Ok, I have a question! I am dealing with trucks (ie - SUVs and 5th wheels)I see many people who put a little bigger tires than normal on their vehicles. We have a lot of farm vehicles around here and they do a number of jobs, so they need something in a 10 ply or more, but the guys are still saying they run 30 psi in a tire that the maximum is 60 or 80 lbs. What is the rule here? Is there a percent under the tire listed amount to run or a set amount?


35psi is pretty much the norm for most American automobiles.


You say to follow the manufacturer pressure for tires...if this is true...what happens when a tire holds less pressure than the auto recommends? I was always taught to go by the sidewalls....but NOT to inflate to top pressure on the tire...and my tires have always lasted MORE than the manufacturers i wrong?


okay, its easier than you think! first AIR does NOT 'shrink'! Freezing is the base point for temperatures. so, in onset of the cold temperatures, the air is becoming less 'EXPANSIVE'. meaning more 'cold' molecules gather in the same cubic area because the 'WARMER' air has(forced by nature), moved south. so, less heat, less expansion of the air, less tire pressure. (always check and add air within +/- ~1000 ft~ elev. 1000ft+about 1psi)

as for the tire pressure, do as i do, pay attention to the weather and plan ahead. IF YOU HAVE TIME, CHECK AND FILL EVERY/OTHERDAY! during 'colder' temperatures, ALL engines perform better but with less MPGs.

1psi low can be as much as 1- MPGs. 3-4psi can be more than 3-4 MPGs. so do the math, 12k miles per year, avg of 2MPGs loss, $2pg= (depending on MPGs,) $100-over $1000 per year. if you have the money to burn and still have some left over to buy a new OZONE layer, than dont bother, however, my savings i apply to gas, maintenance, or insurance.,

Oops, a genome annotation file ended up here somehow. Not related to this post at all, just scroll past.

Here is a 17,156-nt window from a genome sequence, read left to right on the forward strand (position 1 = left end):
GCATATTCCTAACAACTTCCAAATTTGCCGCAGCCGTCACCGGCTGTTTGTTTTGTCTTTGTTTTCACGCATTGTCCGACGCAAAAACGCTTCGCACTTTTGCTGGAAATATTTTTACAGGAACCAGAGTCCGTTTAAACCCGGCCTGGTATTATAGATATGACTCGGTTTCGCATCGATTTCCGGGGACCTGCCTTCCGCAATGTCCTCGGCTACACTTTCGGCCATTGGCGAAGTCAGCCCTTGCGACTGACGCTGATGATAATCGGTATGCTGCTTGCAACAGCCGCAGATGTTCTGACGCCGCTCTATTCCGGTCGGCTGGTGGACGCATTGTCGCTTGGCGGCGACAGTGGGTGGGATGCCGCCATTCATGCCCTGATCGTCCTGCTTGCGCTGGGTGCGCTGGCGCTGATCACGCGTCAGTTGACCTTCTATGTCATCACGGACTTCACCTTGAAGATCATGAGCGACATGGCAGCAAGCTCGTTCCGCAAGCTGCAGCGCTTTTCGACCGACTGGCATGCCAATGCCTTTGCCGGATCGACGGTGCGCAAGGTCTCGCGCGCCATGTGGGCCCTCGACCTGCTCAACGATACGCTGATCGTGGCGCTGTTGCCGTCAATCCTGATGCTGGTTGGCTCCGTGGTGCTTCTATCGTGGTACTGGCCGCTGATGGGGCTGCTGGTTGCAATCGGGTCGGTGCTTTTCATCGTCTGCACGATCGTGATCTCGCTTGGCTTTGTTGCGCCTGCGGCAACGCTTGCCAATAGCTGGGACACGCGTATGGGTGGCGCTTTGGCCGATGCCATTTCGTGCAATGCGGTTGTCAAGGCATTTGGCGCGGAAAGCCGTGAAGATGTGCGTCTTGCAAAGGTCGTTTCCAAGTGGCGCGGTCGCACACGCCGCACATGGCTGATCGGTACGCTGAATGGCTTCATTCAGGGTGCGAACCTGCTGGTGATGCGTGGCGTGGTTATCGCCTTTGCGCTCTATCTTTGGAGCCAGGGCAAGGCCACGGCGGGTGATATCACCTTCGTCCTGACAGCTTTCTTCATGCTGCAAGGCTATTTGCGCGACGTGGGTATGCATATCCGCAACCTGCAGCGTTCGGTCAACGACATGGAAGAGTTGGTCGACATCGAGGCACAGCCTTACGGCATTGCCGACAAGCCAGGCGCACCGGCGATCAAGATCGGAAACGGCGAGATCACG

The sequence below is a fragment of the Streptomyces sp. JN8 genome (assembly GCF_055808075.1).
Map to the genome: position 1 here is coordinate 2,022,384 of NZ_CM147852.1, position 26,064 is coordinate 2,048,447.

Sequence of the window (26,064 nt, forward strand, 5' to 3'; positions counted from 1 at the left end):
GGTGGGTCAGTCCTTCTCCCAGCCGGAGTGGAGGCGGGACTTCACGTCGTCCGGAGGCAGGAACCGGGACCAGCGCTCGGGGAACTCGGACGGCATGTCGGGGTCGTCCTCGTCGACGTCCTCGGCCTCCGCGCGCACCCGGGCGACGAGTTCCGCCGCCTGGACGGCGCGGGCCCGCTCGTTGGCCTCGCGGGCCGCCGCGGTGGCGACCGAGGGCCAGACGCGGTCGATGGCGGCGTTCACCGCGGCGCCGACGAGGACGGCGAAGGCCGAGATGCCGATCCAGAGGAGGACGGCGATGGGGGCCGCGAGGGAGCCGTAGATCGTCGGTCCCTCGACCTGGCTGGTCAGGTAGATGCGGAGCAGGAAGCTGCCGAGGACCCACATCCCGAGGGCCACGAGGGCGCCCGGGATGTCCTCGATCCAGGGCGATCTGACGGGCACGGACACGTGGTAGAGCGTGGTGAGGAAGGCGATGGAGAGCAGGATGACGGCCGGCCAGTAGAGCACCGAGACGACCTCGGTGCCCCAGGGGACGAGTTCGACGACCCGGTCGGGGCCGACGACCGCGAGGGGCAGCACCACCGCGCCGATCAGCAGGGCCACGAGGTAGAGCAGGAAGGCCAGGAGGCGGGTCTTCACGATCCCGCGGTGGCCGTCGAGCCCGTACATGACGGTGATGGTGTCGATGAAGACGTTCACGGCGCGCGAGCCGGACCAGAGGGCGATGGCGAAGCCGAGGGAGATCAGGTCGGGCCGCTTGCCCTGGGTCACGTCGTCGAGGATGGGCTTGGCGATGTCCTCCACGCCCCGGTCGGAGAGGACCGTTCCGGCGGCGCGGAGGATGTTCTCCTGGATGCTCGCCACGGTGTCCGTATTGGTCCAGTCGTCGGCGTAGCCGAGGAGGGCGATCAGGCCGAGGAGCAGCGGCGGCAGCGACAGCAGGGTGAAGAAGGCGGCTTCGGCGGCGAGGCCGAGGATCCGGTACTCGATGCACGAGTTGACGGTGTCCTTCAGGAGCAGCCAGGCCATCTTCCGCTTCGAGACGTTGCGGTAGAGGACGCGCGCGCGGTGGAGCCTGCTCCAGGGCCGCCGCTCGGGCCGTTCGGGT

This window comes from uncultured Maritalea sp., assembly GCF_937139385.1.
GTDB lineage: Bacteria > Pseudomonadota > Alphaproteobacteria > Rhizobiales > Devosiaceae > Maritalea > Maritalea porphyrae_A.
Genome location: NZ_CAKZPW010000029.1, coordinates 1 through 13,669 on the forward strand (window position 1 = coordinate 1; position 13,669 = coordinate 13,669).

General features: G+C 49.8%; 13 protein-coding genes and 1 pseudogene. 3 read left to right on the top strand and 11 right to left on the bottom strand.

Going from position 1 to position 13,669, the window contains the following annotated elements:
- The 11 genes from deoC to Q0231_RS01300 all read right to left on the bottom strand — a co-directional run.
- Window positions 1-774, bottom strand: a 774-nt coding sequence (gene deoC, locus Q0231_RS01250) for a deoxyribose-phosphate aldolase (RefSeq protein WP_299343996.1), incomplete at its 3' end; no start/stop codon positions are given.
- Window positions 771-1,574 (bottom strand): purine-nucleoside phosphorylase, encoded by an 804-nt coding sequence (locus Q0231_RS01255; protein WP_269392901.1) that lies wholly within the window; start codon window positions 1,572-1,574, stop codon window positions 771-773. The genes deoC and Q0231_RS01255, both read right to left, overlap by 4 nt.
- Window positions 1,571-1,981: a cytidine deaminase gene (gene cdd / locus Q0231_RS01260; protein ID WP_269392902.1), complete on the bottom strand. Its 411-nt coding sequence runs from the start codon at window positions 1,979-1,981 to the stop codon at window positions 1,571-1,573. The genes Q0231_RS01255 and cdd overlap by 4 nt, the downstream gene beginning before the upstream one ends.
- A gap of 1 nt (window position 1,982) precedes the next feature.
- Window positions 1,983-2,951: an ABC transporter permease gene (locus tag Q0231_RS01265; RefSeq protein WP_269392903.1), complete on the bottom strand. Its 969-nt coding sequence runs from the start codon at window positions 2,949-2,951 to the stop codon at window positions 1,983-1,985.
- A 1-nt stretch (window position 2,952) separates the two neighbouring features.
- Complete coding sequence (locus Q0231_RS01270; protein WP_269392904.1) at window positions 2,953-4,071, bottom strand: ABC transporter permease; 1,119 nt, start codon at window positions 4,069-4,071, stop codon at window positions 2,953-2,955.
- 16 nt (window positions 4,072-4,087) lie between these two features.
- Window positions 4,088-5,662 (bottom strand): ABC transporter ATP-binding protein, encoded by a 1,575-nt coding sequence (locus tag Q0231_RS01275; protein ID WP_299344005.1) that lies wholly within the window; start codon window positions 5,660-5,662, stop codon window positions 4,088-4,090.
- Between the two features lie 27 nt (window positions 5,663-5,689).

where on the internet can I find the proper iflation for a 1986 monte carlo?


Shayne, the air shrinks in cold weather so you need to put more pressure

Shayne Malone,

Why does mt ford say to check tire pressure when its cold out. Summer was fine, did not say anything about my tires in the computer system. All of a sudden when winter hits, it says check I ignore this warning light because I know its due to cold weather?

Thank you


Look in your car's owner manual for the recommended tire pressure, and ADD 2 pounds. The factory recommended pressure is for rider comfort and it is suggested to add 2 pounds to that number to get the best gas mileage. Regardless of season, it is advisable to check your tire pressure at the very least once a month, once every two weeks would be even better. Tires lose pressure with changes in temperature and remember always check the pressure when the tires have NOT been driven on for at least 3 hours as you won't get an accurate reading have you recently driven. There really is no minimum tire pressure, as you should always have tires properly inflated. I personally recommend to try to prevent your tires from going more than 5 pounds below the recommended pressure. I also recommend buying a digital tire pressure gauge for about $15. These tend to be more accurate than analog gauges and are worth the price to avoid guessing on analog dials. I also recommend buying a portable air compressor/inflator, which run about $20-$40 depending on model so you have the convenience of inflating your tires at home.


Ummm, no, do not go by what is stated on the tire. Always keep your tires at the recommended pressure given by the cars manufacturer. This can be found in the glove box, or on the drivers door sill. The maximum tire pressure stated by the manufacture of the car, NOT THE TIRE, is the pressure that should be run. Phone the dealership that sells the same brand of car you are driving if you can not find the sticker on your car.


it should be on the tire itself


What is the correct tire pressure for a 2001 Pontiac Grand Am? The door panel gives the maximun tire pressure but, what is the minimum tire pressure?


I have an 1988 Oldsmobile Cutlass Ciera and I want to know what the correct tire pressure is (summer and winter).
Please respond to

Thank you


so is the winter tire inflation different from what the recommended pressure is?


What is the correct pressure for a 225 60 R16 tire. Please respond to
Thank you